There are other repeated motifs, such as a twisting of hands around the midriff: hunger? – period pains? – or is something growing or being born there? Whatever it is, there is a reminder of the earthy connections in our bodies, of their desires, needs, and inherent natures. Feet also probe the air in various scenes, looking for root, or looking for movement.
Questions arise around the choice of music at times, in particular the Spanish or Italian folk-songs, which evoke a kind of nostalgic Mediterranean-ness: the world of Captain Corelli’s Mandolin, supported by the sun-drenched lighting and pale skin tones of the dancers’ dresses. This for me was the most confusing part, since it felt incongruous next to some very strong evocations of the New Zealand landscape and its settlement, rather than the old worlds of mainland Europe. Moments when the accordion seemed to play a Celtic or sea-faring jig began to make more sense of this.
In one of the most arresting moments of the performance Copperfield, Chan and Lindsay emerge onto the stage each connected to the same large brown dress. Their bodies rise out of this garment turned landscape that binds them like pinnacles or tree stumps in a deforested landscape. Their dance interweaves polite curtseys and bows amid larger more vigorous movements. With the accordionist now standing upstage to accompany them, there is something self-conscious and presented about this sequence, as if it were a stately court dance. But unified by the dress from the waist down they twist, half stuck, half emerging from the earth. There is a sophisticated, elegant power to such scenes, and as their energy escalates the dress begins to billow and boil beneath them in a beautiful crescendo of dramatic action, meaning, and geographic references.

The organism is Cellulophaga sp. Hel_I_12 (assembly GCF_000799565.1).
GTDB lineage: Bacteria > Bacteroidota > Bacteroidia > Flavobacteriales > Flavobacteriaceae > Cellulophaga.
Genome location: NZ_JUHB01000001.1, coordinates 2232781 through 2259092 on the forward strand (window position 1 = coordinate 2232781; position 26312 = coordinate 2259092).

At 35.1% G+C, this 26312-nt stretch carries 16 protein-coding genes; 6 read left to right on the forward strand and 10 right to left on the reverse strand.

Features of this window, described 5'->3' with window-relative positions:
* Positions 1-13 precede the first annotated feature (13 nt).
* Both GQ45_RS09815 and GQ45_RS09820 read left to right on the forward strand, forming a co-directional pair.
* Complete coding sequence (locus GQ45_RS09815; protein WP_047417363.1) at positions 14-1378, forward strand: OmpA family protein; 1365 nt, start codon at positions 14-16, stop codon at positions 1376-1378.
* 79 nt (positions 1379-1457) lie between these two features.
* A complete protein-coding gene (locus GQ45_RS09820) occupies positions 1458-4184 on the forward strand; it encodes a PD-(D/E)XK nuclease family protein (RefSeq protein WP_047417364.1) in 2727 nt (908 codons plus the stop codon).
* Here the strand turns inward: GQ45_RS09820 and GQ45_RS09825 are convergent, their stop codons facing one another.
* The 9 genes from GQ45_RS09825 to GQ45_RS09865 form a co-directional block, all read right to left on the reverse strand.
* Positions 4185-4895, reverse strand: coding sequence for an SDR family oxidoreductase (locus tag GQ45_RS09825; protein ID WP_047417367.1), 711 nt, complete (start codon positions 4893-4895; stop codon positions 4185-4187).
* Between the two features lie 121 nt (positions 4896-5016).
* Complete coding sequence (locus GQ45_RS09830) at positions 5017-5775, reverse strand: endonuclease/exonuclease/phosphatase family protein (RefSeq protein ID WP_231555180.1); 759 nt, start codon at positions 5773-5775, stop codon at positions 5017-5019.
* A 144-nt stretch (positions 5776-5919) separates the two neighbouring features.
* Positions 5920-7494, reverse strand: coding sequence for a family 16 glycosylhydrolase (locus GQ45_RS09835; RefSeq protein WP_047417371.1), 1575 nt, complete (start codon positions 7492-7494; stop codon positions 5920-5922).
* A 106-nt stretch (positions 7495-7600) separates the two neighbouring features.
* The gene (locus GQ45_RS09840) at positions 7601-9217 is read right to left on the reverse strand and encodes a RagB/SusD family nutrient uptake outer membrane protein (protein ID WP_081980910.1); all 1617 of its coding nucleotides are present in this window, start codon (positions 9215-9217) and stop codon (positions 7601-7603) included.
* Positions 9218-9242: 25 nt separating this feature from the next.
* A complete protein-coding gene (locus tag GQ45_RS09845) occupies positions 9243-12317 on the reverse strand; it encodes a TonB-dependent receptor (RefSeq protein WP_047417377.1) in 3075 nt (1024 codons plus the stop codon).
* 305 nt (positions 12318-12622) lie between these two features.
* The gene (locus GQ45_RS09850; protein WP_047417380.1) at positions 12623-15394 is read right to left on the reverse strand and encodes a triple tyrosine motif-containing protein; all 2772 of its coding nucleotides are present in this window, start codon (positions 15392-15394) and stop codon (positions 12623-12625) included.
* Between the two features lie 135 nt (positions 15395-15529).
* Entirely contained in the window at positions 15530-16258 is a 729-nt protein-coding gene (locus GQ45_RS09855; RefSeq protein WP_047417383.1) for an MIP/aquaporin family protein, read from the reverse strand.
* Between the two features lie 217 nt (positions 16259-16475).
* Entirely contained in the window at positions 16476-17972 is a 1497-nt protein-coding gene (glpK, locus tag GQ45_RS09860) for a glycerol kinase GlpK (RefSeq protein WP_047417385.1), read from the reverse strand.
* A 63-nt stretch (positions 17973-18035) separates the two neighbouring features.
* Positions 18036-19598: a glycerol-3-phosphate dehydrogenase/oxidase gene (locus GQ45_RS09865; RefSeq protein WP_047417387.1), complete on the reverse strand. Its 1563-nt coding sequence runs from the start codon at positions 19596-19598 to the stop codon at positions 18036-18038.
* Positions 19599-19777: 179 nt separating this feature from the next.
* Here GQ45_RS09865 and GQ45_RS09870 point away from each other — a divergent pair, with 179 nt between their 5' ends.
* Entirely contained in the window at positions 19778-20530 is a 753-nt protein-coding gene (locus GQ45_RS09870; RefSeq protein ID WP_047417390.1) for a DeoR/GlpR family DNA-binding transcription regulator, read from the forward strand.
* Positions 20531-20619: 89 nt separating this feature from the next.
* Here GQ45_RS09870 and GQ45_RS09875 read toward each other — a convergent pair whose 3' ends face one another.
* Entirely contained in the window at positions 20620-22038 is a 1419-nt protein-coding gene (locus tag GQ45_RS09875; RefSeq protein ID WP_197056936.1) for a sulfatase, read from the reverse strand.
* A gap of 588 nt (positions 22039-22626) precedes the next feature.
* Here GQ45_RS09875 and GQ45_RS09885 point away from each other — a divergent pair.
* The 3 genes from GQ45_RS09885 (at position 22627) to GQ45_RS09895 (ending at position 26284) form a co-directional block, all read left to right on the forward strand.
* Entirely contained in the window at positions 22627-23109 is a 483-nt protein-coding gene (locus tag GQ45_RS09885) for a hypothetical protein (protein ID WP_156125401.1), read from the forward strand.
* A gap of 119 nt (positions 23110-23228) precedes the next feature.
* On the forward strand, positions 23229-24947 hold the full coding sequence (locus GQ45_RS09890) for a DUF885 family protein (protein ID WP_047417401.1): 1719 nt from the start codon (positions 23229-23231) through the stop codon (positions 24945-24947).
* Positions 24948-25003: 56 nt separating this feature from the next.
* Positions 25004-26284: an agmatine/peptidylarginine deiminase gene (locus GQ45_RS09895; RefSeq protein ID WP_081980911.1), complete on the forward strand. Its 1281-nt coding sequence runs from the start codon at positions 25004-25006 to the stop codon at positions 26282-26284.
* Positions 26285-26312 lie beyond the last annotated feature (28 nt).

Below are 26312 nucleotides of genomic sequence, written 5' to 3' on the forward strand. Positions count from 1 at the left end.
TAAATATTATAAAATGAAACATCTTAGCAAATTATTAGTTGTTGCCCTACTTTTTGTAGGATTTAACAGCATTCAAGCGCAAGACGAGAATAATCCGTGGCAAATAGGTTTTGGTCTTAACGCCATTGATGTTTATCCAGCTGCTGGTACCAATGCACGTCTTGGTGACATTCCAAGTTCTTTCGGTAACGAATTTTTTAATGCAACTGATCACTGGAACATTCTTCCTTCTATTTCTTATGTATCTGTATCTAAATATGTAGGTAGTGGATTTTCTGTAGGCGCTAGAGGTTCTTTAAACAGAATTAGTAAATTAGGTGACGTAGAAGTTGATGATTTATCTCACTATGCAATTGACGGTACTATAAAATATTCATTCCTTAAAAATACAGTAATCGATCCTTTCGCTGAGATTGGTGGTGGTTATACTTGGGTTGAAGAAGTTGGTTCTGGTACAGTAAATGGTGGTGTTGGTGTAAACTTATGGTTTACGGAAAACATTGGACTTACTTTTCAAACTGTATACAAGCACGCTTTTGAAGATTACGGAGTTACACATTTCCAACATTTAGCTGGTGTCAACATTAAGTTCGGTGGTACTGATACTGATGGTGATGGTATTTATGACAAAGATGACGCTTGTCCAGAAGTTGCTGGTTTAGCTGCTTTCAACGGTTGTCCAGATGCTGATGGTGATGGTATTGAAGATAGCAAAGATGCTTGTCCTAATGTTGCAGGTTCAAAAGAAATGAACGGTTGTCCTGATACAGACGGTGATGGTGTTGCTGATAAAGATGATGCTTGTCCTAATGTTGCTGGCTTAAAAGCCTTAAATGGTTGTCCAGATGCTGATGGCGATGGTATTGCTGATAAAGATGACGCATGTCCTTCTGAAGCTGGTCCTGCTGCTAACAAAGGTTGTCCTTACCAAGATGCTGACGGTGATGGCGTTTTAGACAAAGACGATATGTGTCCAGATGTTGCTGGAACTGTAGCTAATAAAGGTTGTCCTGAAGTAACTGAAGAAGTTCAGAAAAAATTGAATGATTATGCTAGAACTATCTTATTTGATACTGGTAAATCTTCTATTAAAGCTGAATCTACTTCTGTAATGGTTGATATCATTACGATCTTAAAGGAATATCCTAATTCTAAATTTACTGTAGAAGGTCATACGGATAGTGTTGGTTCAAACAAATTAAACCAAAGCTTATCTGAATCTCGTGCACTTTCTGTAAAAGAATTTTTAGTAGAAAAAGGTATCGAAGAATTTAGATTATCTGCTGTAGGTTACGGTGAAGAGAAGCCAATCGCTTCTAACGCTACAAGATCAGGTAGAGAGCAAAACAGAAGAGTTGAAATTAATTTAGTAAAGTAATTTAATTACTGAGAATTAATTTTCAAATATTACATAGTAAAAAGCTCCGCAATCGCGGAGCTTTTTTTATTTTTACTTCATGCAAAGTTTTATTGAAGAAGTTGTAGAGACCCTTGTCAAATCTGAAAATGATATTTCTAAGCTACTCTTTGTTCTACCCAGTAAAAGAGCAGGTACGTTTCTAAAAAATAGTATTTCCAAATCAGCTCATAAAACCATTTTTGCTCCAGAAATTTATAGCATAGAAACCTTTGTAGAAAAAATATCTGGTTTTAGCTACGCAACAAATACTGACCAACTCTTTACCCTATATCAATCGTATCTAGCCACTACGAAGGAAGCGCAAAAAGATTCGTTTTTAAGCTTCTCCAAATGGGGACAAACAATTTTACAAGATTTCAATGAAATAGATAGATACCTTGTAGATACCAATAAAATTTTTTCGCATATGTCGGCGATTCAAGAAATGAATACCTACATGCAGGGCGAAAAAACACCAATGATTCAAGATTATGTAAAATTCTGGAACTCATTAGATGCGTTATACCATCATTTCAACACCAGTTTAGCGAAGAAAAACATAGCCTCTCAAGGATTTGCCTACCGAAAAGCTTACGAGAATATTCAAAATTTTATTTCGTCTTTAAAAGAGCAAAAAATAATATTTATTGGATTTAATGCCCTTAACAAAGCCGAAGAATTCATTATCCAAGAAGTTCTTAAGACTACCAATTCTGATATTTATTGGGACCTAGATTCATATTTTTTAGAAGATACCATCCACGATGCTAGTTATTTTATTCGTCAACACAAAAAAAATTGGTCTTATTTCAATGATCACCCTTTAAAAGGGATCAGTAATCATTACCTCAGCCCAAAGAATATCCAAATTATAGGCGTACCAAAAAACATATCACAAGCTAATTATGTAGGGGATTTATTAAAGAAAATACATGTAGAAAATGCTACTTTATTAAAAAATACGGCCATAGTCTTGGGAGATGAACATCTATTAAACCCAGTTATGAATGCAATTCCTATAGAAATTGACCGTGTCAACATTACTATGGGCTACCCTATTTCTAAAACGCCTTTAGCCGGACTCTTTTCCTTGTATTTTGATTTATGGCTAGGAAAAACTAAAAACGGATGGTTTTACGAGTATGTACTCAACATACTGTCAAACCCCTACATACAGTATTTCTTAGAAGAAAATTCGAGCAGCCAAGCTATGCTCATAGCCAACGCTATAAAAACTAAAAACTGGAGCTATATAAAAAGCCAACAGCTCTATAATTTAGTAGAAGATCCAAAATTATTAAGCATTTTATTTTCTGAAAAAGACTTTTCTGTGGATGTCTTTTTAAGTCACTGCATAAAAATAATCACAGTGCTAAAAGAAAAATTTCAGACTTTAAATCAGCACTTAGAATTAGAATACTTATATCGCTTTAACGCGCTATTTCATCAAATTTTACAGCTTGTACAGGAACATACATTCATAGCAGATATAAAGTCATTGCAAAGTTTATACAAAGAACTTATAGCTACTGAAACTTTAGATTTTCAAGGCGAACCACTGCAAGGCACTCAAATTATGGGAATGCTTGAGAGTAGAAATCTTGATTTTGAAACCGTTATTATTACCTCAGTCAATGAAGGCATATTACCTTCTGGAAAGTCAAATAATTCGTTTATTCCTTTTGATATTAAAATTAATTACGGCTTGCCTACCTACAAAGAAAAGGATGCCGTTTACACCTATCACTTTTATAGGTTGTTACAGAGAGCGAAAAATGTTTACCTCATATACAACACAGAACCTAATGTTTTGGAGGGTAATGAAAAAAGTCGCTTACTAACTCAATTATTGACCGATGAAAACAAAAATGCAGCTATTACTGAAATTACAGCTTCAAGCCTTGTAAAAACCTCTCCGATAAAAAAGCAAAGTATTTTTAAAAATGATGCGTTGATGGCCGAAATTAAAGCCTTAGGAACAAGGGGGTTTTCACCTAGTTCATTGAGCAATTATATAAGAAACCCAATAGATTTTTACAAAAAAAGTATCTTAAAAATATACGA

The dancers are all strong, and complement one another’s physicality beautifully. Chan’s movements are always in beautiful control, with terse accuracy and broad expressive power. Anna Flaherty’s dance really shows its power in the last sequence with some strong lifts and the emergence of an emotional rawness in her movements. Dancing in boots for the whole show, her presence is naturally more threatening, and in the final moments this fractious character resolves itself in a slow walk across the hair and fingers of the others.
Feet of Clay shows great control of its chosen motifs and a beautiful understanding of how choreography can make use of material, visual and spatial languages to weave together various thoughts on place, settlement, landscape, soil, and society. Recognition is also due to a fantastic design team that has developed the set, costuming, props and video for the work: including Amy Miller, Ian Hammond and Rowan Pierce. An animated sequence of a black jelly house being slowly spooned away communicates wonderfully with larger images in the set design and other miniature elements. Altogether this produces a wonderfully intelligent production with great potential for further development and clarification.